The Mermaid & Mrs HancockThe Mermaid and Mrs. Hancock by Imogen Hermes Gowar (eARC, NetGalley)

This voyage is special. It will change everything…

One September evening in 1785, the merchant Jonah Hancock hears urgent knocking on his front door. One of his captains is waiting eagerly on the step. He has sold Jonah’s ship for what appears to be a mermaid. As gossip spreads through the docks, coffee shops, parlours and brothels, everyone wants to see Mr Hancock’s marvel. Its arrival spins him out of his ordinary existence and through the doors of high society. At an opulent party, he makes the acquaintance of Angelica Neal, the most desirable woman he has ever laid eyes on… and a courtesan of great accomplishment. This meeting will steer both their lives onto a dangerous new course, on which they will learn that priceless things come at the greatest cost. Where will their ambitions lead? And will they be able to escape the destructive power mermaids are said to possess?

On What Cathy Read Next last week

Blog posts

Monday – I published my review of The Summer of Impossible Things by Rowan Coleman. Loads of my fellow book bloggers have raved about this book and I now know why. I loved lots of things about it but managed to reduce it down to just ten.

Tuesday – I shared my review of a chilling set of cautionary tales, The Sixth Man by Rupert Colley. I also compiled my list of the Top Ten Books on my Winter TBR List. Anyone who knows me will realise there are far more than ten books on my TBR. How many? Er….shall we just move on?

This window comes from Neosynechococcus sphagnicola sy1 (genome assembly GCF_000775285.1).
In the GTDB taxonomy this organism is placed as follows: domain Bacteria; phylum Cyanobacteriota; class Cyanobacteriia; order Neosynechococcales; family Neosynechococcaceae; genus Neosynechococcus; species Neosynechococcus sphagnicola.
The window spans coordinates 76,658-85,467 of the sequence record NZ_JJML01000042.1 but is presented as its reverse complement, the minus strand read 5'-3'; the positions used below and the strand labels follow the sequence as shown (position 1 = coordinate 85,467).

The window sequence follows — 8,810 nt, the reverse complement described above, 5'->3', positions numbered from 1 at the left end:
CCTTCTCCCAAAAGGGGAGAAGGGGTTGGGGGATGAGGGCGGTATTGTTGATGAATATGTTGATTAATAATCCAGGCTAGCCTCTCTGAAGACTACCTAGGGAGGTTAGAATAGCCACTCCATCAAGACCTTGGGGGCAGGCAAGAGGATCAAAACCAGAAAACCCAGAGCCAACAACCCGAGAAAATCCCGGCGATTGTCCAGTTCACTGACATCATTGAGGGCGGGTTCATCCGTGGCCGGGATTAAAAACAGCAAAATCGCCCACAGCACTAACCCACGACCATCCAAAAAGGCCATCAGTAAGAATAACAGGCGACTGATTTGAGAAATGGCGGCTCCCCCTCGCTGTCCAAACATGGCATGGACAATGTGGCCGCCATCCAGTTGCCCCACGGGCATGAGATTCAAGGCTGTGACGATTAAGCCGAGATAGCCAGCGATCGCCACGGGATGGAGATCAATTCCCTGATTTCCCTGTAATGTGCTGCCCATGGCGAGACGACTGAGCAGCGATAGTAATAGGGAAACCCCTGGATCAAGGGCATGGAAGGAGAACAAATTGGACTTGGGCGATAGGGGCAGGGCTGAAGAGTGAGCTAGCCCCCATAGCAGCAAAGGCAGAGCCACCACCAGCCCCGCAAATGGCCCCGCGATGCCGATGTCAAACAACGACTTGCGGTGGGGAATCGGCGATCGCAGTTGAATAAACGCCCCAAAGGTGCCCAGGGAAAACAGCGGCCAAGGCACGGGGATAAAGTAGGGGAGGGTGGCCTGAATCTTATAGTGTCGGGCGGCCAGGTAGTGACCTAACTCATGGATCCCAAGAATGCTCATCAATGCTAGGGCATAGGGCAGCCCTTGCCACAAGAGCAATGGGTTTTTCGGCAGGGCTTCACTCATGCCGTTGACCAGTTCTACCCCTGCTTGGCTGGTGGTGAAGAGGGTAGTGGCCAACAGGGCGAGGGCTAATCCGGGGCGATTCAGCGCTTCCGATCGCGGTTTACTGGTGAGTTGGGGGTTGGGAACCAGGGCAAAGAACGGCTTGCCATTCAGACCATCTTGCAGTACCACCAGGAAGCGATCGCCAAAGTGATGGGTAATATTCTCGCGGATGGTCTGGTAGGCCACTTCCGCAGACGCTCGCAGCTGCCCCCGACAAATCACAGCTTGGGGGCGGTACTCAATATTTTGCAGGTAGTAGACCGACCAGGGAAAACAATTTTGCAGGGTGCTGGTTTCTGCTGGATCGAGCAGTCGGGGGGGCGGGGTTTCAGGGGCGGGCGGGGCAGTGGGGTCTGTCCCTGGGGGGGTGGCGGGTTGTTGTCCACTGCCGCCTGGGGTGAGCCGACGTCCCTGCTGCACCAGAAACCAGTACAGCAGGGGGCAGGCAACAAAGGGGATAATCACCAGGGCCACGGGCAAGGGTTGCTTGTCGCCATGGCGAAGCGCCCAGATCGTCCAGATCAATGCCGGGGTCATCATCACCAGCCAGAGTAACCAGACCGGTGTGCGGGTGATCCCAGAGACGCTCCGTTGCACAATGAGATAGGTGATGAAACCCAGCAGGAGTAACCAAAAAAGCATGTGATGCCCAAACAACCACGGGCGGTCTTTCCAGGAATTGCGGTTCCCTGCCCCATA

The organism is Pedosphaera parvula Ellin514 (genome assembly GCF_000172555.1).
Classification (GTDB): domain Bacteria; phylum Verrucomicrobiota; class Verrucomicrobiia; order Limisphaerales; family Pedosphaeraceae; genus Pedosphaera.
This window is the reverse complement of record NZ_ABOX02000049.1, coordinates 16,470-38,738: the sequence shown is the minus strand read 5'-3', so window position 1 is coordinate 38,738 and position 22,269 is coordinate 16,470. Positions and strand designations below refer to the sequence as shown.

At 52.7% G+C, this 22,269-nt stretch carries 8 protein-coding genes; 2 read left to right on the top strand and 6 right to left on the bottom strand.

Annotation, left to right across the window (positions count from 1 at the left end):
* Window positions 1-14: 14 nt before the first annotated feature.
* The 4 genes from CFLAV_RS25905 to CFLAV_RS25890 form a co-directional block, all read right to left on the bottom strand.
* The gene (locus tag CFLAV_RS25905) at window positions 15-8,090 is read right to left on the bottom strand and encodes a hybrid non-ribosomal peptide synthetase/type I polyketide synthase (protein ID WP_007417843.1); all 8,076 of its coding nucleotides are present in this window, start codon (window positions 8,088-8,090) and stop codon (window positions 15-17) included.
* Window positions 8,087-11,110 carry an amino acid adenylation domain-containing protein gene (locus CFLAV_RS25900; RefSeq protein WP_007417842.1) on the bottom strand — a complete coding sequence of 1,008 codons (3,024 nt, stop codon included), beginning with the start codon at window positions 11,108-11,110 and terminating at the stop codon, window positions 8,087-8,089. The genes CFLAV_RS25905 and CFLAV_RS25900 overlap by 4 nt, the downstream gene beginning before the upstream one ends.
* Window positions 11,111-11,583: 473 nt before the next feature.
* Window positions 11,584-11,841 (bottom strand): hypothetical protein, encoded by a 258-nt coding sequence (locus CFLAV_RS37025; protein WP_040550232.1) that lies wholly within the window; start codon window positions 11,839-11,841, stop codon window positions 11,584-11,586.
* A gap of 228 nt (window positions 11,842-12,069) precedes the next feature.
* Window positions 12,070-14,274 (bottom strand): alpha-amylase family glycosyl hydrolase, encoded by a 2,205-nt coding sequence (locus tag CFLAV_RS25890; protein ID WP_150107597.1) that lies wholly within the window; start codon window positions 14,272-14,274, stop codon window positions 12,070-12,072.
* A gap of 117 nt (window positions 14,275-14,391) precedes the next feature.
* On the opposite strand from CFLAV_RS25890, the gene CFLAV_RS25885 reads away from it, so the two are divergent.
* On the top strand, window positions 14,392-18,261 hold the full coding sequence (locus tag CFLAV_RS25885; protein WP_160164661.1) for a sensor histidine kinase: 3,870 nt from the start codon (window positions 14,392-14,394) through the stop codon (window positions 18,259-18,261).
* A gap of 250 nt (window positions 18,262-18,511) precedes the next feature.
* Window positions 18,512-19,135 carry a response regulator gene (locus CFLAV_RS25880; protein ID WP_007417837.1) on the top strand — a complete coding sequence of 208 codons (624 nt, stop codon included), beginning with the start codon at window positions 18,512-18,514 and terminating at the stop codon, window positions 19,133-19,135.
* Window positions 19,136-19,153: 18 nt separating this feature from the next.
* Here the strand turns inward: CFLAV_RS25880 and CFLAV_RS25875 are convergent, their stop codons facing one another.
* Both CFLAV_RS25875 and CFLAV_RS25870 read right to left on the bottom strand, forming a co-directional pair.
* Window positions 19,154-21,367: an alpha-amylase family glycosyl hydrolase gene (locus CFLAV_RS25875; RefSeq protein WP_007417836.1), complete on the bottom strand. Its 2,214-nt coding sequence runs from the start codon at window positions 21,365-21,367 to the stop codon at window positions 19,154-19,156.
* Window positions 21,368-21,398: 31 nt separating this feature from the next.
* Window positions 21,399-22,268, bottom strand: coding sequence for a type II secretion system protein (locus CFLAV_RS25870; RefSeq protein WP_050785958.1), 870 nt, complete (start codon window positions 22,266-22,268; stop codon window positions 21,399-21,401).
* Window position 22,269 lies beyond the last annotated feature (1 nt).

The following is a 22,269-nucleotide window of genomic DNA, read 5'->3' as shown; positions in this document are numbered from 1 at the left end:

WednesdayWWW Wednesday is the opportunity to share what I’ve just finished reading, what I’m reading now and what I’ll be reading next.

Thursday – As part of the Throwback Thursday meme I published my review of The Existence of Pity by Jeannie Zokan, a really interesting coming-of-age story set in Colombia. Thursday is fast becoming the day where I review books that have been far too long in my review pile. Watch out for another one next week!

Friday – I was delighted to help publicise the publication day of A Queen’s Traitor by Sam Burnell, the follow-up to A Queen’s Spy (which is still languishing in my review pile. It’s in good company. Oh dear).

Saturday –I shared My 5 Favourite November Reads. It was a hard choice as I read a lot (for me) of books last month – 19, in fact – and most of them were really good.

Challenge updates

  • Goodreads 2017 Reading Challenge – 150 out of 156 books read, 3 more than last week
  • Classics Club Challenge – 5 out of 50 books reviewed, same as last week
  • NetGalley/Edelweiss Reading Challenge 2017 (Gold) – 44 ARCs reviewed out of 50, same as last week
  • From Page to Screen 2016/7– 7 book/film comparisons out of 12 completed, same as last week
  • From Page to Screen 2017/18 – 1 out of 3 completed, same as last week

On What Cathy Read Next this week

Currently reading

Planned posts

  • Review: Death at Glacier Lake by Pam Stucky
  • Review: Fortune’s Wheel by Carolyn Hughes
  • Blog Tour/Q&A: The Tide Between Us by Olive Collins
  • From Page to Screen: Murder on the Orient Express
  • Review: Keep Me Safe by Daniela Sacerdoti

Christmas 5

9 thoughts on “My Week in Books – 3rd December ’17

    1. Elena is only a novella but you can download it free for signing up to the author’s newsletter on his website. I do agree about the book covers – they can definitely be the thing that entices me to look at a book, or that deters me!